Seventy-two per cent of the UK population now owns a smartphone and 23% own a tablet computer.3 In the USA, ownership rates are 65% and 48%, respectively.4 These technologies have revolutionised the ways that ordinary citizens live their lives, but much interest has also arisen around their use in the healthcare industry. Mobile health (mHealth) is defined as the delivery of healthcare through the use of portable communication devices.5 There are currently >90 000 mHealth apps available and it is predicted that by 2017, 3.4 billion people worldwide will own a smartphone and half will be using mHealth apps.6
A large proportion of such apps are targeted at the lay users and promote healthy living or empower patients to manage disease conditions; there are, however, also an increasing number of apps designed specifically for healthcare professional use in the clinical environment to enhance efficiency around work-related tasks.
The unparalleled ubiquity, portability and connectivity of mobile communication devices help healthcare professionals to access health-related content at almost any time and place.7 Trusted healthcare organisations, such as the National Institute for Health and Care Excellence (NICE) in the UK, have made many of their guidelines for doctors available in app form to facilitate decision-making.8 Despite the enthusiasm for digital health there are pitfalls and several studies have demonstrated the potential for certain apps to cause patient harm.9–11 Furthermore, the use of mobile devices in the clinical arena poses specific security and privacy challenges12 that must be addressed in order to mitigate the risks of inadvertently breaching highly sensitive and confidential patient-identifiable data.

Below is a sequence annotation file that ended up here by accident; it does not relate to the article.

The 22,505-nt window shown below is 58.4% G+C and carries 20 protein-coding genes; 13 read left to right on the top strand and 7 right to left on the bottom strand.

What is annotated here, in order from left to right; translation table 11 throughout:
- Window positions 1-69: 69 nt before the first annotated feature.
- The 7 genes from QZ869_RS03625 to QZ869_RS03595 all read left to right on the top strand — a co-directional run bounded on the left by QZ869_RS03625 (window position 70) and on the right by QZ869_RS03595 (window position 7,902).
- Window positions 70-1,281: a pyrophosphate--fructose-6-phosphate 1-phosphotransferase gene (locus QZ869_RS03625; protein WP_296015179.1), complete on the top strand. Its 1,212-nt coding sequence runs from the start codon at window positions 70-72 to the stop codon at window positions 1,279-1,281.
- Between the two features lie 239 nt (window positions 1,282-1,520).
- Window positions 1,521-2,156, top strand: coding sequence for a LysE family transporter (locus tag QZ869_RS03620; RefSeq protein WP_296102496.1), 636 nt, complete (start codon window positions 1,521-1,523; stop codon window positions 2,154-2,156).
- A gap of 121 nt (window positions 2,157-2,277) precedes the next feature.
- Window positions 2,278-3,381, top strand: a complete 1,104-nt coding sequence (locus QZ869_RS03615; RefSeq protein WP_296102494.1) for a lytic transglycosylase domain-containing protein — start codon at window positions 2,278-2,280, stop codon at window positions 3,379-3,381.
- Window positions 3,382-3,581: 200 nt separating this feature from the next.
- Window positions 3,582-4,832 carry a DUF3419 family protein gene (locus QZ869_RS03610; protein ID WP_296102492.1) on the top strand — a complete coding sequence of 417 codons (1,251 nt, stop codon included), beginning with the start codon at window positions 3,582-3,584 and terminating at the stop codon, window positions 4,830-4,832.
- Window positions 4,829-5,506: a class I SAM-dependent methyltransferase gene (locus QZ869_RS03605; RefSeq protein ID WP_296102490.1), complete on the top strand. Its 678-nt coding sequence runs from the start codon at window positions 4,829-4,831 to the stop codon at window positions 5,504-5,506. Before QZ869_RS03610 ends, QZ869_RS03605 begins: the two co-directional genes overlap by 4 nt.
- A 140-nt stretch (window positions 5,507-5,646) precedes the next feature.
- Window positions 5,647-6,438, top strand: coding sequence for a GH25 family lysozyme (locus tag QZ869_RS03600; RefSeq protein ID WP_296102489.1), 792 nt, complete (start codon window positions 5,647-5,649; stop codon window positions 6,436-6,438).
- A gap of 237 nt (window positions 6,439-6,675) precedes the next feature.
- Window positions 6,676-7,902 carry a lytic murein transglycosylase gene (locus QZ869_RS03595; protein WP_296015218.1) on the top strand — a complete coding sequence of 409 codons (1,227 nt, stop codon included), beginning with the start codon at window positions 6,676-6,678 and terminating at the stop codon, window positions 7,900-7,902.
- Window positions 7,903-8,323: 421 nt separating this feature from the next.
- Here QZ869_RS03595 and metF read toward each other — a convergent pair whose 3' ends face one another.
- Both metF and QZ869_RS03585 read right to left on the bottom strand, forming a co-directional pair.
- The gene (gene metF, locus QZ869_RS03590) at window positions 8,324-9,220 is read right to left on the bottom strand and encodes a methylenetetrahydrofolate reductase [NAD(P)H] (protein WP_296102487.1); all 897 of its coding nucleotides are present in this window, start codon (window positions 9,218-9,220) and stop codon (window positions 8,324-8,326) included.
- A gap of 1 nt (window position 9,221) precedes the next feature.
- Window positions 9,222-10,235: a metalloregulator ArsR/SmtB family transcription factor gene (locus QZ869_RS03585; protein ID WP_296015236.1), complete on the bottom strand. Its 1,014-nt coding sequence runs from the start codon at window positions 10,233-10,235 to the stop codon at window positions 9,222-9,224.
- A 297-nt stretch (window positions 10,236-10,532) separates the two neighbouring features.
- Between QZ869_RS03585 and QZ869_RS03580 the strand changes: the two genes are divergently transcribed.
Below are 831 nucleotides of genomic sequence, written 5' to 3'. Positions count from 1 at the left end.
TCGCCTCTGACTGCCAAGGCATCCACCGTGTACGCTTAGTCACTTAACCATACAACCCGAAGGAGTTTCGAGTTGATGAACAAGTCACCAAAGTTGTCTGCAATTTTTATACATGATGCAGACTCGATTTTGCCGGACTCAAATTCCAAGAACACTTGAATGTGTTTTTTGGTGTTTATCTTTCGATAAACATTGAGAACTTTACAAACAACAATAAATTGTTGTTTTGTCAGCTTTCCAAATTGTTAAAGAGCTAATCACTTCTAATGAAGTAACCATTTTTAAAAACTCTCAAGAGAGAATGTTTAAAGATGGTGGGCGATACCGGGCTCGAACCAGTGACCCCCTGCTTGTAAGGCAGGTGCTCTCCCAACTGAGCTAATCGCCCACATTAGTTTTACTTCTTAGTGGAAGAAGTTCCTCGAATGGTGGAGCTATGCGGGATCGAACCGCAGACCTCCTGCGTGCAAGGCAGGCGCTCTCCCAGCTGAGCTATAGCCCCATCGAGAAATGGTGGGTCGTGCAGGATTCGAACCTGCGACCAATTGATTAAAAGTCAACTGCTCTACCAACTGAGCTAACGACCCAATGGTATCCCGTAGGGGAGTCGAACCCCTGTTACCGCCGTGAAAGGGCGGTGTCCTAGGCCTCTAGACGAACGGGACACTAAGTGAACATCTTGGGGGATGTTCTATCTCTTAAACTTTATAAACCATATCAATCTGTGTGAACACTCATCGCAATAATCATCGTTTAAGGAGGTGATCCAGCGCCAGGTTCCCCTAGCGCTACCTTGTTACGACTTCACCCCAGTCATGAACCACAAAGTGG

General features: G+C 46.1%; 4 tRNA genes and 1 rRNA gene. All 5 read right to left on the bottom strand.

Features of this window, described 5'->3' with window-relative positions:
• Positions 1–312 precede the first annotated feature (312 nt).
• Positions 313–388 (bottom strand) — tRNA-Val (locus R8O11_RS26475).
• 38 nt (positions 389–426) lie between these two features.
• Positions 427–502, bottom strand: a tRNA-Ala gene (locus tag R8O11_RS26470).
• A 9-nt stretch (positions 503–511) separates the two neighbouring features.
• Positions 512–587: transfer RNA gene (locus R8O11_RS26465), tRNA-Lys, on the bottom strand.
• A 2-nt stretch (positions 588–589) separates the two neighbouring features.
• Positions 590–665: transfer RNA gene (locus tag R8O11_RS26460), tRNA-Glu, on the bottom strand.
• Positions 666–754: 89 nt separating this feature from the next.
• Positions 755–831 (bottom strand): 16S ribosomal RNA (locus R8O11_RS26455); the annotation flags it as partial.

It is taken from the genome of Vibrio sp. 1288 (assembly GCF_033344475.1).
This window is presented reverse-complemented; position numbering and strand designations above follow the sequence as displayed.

Healthcare organisations are increasingly looking at strategies and guidance on how smartphones and tablets can be used to enhance healthcare delivery, but there is scant reliable evidence on the prevalence and modes of current use. The aim of this study was to perform an up-to-date prospective survey of doctors and nurses at a large London-based National Health Service (NHS) Trust so as to explore the ways that front-line staff are using smartphones, tablet devices and mHealth apps in the clinical environment.
A cross-sectional survey study was conducted. The study was a service evaluation and so formal ethical approval was not sought or required.
The study was performed at a large London-based NHS Trust consisting of five individual hospital sites. All doctors (n=2107) and nurses (n=4069) employed by the NHS Trust were invited to participate.